My site is compromised by an FTP brute attack and the cracker modified / created some files in my home directory.

Let's say the date of the malicious creation / modification is 2011-4-5 21:38:09. How can I find other files in public_html that is modified / created around that time?

Tried to search via Google but nothing helpful found. Can you please give me some examples? Like ls or find? Thanks!

5 Answers 5


You can:

touch -m -t 201104052138.08 /tmp/timestamp

find /dir -newer /tmp/timestamp

The initial touch creates a file with an mtime of one second before your required timestamp, and the find then uses that to find files modified (in terms of content) after that time.

You will also want to check permissions and group ownership. You can't use the above technique to do that, since touch can only change the atime and the mtime. So, you're better off determining what the correct permissions are, and just resetting them. For example, if typically your web files are owned by root with group www-pub, and have permissions 0755 for directories and 0644 for files, you can use

find /dir \! -user root 

to find files and directories not owned by root and

find /dir \! -group www-pub 

to find files and directories not owned by www-pub

the -perm flag to find can be used to find files based on permissions, too, but you're better off just setting things to what they should be.

find /dir -exec chown root:www-pub {} \;
find /dir -type f -exec chmod 0644 {} \;
find /dir -type d -exec chmod 0755 {} \;

Use find

# find /home -ctime -2

That means "find files on /home that changed on last 48 hours". The 2 is multiplied by 24 hours so if you need 72 hours you use 3, and so on. If you need to find the files that changed at MORE than X days, use + instead of -.

You want to probably list the files so:

# find /home -ctime -2 -exec ls -l {} \;

Remember that ctime includes files created or changed in the last X hours.

  • Good point. I keep forgetting that ctime is always updated whenever the file is modified.
    – malcolmpdx
    Apr 7, 2011 at 14:29
  • Is that we always associate ctime with creation time, but it's change time, including the first change that is creation :)
    – coredump
    Apr 7, 2011 at 14:36
  • I've cured myself of thinking of ctime as "create time", but forget that it's set by the kernel on any file op other than read(). I keep thinking it's only for inode modification (which it is, but mtime is part of the inode, which means that modifications update the inode, and therefore the ctime). :) One of these days, that will sink in.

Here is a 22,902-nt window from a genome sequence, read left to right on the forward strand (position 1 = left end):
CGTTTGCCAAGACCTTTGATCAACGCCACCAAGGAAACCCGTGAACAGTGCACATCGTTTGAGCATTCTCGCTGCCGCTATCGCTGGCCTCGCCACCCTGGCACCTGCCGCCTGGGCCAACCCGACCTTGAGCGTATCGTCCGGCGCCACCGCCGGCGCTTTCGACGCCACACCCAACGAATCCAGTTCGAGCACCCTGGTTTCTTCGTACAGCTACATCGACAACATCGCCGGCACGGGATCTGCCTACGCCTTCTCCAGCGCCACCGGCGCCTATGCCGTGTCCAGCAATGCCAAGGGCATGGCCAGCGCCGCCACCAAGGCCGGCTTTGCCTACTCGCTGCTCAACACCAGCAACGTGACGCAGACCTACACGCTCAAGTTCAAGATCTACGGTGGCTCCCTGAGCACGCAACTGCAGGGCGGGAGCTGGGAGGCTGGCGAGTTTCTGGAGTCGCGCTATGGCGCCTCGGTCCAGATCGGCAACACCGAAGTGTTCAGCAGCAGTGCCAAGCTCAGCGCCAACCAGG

– malcolmpdx
    Apr 7, 2011 at 14:38
  • @malcolm if it was easy it would be windows :P
    – coredump
    Apr 7, 2011 at 14:39
  • started on unix myself, so Windows continues to look like a snarled mess to me. Try programmatically determining the modification time of a hidden NTFS filestream without using third-party tools! :)
    – malcolmpdx
    Apr 7, 2011 at 14:44
find /dir -newerma "2011-xx-xx"

or you can look here


To find files on/around a specific date (as opposed to since a certain date) you will need to write a custom script. There are two options for this:

  • A script which finds the files
  • A script which tests a single file that you can embed into a find command

The first one is definitely more efficient. A very crude perl example would be:

use strict;
use warnings;

use POSIX();
use File::Find();

sub usage() { die "usage: finddate yyyy-mm-ddThh:mm:ss marginsecs dirs..." }

my( $mindate, $maxdate );
sub checkdate()
    my @data = stat($_);
    foreach my $idx ( 9, 10 ) # mtime and ctime
        if( $data[$idx] >= $mindate && $data[$idx] <= $maxdate )
            print "$File::Find::name\n";

# Main Program
    my $dtxt = shift(@ARGV);
    my $margin = shift(@ARGV);
    my $date;
    if( $dtxt =~ /^(\d{4})-(\d\d)-(\d\d)T(\d\d):(\d\d):(\d\d)$/ )
        $date = POSIX::mktime( $6, $5, $4, $3, $2-1, $1-1900 );
    $mindate = $date - $margin;
    $maxdate = $date + $margin;
    File::Find::find( \&checkdate, @ARGV );

Sample usage:

finddate.pl 2011-03-02T01:40:00 600 .

The single file test pretty much the same thing except:

  • it takes a single file instead of a list of directory arguments
  • The checkdate function takes a filename parameter instead of using $_
  • The checkdate function will return 1 if the check passes or 0 otherwise
  • The last line is now exit( !checkdate(@ARGV) );

You can then use this in a normal find command like

find dir -exec finddate.pl 2011-03-02T01:40:00 600 {} \; -print

You can use the switch mtime to accomplish this task.

You must log in to answer this question.

Not the answer you're looking for? Browse other questions tagged .